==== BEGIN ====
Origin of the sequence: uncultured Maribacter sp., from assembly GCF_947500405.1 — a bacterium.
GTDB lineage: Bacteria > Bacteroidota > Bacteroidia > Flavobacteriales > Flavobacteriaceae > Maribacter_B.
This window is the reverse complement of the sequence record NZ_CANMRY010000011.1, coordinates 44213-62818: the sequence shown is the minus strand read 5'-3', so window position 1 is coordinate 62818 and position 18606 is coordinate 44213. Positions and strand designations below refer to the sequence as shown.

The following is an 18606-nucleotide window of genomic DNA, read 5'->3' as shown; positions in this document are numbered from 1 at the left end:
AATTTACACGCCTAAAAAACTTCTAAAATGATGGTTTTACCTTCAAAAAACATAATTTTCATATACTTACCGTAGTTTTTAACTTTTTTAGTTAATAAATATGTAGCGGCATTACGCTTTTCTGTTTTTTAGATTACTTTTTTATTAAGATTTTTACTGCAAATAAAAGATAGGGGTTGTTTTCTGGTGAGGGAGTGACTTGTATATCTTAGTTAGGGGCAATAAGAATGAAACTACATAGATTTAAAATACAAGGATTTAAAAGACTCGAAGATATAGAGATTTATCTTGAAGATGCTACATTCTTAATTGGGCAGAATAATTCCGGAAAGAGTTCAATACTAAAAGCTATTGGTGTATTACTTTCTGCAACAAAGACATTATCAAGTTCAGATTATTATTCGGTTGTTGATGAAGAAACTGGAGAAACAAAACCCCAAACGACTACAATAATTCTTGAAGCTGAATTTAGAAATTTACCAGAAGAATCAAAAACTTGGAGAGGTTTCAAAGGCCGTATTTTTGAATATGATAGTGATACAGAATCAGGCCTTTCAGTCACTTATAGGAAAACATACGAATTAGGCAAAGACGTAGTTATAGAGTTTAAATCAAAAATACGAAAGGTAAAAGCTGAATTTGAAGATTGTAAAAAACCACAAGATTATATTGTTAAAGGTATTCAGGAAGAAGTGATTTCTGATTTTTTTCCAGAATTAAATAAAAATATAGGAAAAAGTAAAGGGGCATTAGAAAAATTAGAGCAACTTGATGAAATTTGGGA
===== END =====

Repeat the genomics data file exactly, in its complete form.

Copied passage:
Origin of the sequence: uncultured Maribacter sp., from assembly GCF_947500405.1 — a bacterium.
GTDB lineage: Bacteria > Bacteroidota > Bacteroidia > Flavobacteriales > Flavobacteriaceae > Maribacter_B.
This window is the reverse complement of the sequence record NZ_CANMRY010000011.1, coordinates 44213-62818: the sequence shown is the minus strand read 5'-3', so window position 1 is coordinate 62818 and position 18606 is coordinate 44213. Positions and strand designations below refer to the sequence as shown.

The following is an 18606-nucleotide window of genomic DNA, read 5'->3' as shown; positions in this document are numbered from 1 at the left end:
AATTTACACGCCTAAAAAACTTCTAAAATGATGGTTTTACCTTCAAAAAACATAATTTTCATATACTTACCGTAGTTTTTAACTTTTTTAGTTAATAAATATGTAGCGGCATTACGCTTTTCTGTTTTTTAGATTACTTTTTTATTAAGATTTTTACTGCAAATAAAAGATAGGGGTTGTTTTCTGGTGAGGGAGTGACTTGTATATCTTAGTTAGGGGCAATAAGAATGAAACTACATAGATTTAAAATACAAGGATTTAAAAGACTCGAAGATATAGAGATTTATCTTGAAGATGCTACATTCTTAATTGGGCAGAATAATTCCGGAAAGAGTTCAATACTAAAAGCTATTGGTGTATTACTTTCTGCAACAAAGACATTATCAAGTTCAGATTATTATTCGGTTGTTGATGAAGAAACTGGAGAAACAAAACCCCAAACGACTACAATAATTCTTGAAGCTGAATTTAGAAATTTACCAGAAGAATCAAAAACTTGGAGAGGTTTCAAAGGCCGTATTTTTGAATATGATAGTGATACAGAATCAGGCCTTTCAGTCACTTATAGGAAAACATACGAATTAGGCAAAGACGTAGTTATAGAGTTTAAATCAAAAATACGAAAGGTAAAAGCTGAATTTGAAGATTGTAAAAAACCACAAGATTATATTGTTAAAGGTATTCAGGAAGAAGTGATTTCTGATTTTTTTCCAGAATTAAATAAAAATATAGGAAAAAGTAAAGGGGCATTAGAAAAATTAGAGCAACTTGATGAAATTTGGGA